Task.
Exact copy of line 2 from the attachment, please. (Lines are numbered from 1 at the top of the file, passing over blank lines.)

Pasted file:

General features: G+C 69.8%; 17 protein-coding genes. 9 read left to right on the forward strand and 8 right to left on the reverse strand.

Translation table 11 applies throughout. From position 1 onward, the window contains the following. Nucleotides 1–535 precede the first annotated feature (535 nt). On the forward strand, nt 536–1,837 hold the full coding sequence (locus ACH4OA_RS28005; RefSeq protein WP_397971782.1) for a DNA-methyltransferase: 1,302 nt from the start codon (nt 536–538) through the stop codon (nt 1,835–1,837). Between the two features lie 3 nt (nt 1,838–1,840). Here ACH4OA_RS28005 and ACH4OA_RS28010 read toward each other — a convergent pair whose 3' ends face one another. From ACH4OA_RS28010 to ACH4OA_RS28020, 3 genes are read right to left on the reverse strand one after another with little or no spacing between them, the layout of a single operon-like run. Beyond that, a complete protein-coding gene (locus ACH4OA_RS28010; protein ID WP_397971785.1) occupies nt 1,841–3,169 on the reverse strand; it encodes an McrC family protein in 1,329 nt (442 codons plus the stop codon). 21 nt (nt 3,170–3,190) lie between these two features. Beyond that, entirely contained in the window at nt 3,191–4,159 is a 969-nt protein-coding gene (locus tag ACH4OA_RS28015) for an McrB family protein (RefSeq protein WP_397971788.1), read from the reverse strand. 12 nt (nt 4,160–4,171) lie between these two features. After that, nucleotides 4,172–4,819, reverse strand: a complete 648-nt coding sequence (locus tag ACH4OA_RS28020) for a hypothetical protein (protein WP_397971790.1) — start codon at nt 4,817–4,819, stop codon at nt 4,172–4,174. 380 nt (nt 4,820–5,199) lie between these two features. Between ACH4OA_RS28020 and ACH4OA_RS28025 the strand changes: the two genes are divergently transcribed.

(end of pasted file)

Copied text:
Translation table 11 applies throughout. From position 1 onward, the window contains the following. Nucleotides 1–535 precede the first annotated feature (535 nt). On the forward strand, nt 536–1,837 hold the full coding sequence (locus ACH4OA_RS28005; RefSeq protein WP_397971782.1) for a DNA-methyltransferase: 1,302 nt from the start codon (nt 536–538) through the stop codon (nt 1,835–1,837). Between the two features lie 3 nt (nt 1,838–1,840). Here ACH4OA_RS28005 and ACH4OA_RS28010 read toward each other — a convergent pair whose 3' ends face one another. From ACH4OA_RS28010 to ACH4OA_RS28020, 3 genes are read right to left on the reverse strand one after another with little or no spacing between them, the layout of a single operon-like run. Beyond that, a complete protein-coding gene (locus ACH4OA_RS28010; protein ID WP_397971785.1) occupies nt 1,841–3,169 on the reverse strand; it encodes an McrC family protein in 1,329 nt (442 codons plus the stop codon). 21 nt (nt 3,170–3,190) lie between these two features. Beyond that, entirely contained in the window at nt 3,191–4,159 is a 969-nt protein-coding gene (locus tag ACH4OA_RS28015) for an McrB family protein (RefSeq protein WP_397971788.1), read from the reverse strand. 12 nt (nt 4,160–4,171) lie between these two features. After that, nucleotides 4,172–4,819, reverse strand: a complete 648-nt coding sequence (locus tag ACH4OA_RS28020) for a hypothetical protein (protein WP_397971790.1) — start codon at nt 4,817–4,819, stop codon at nt 4,172–4,174. 380 nt (nt 4,820–5,199) lie between these two features. Between ACH4OA_RS28020 and ACH4OA_RS28025 the strand changes: the two genes are divergently transcribed.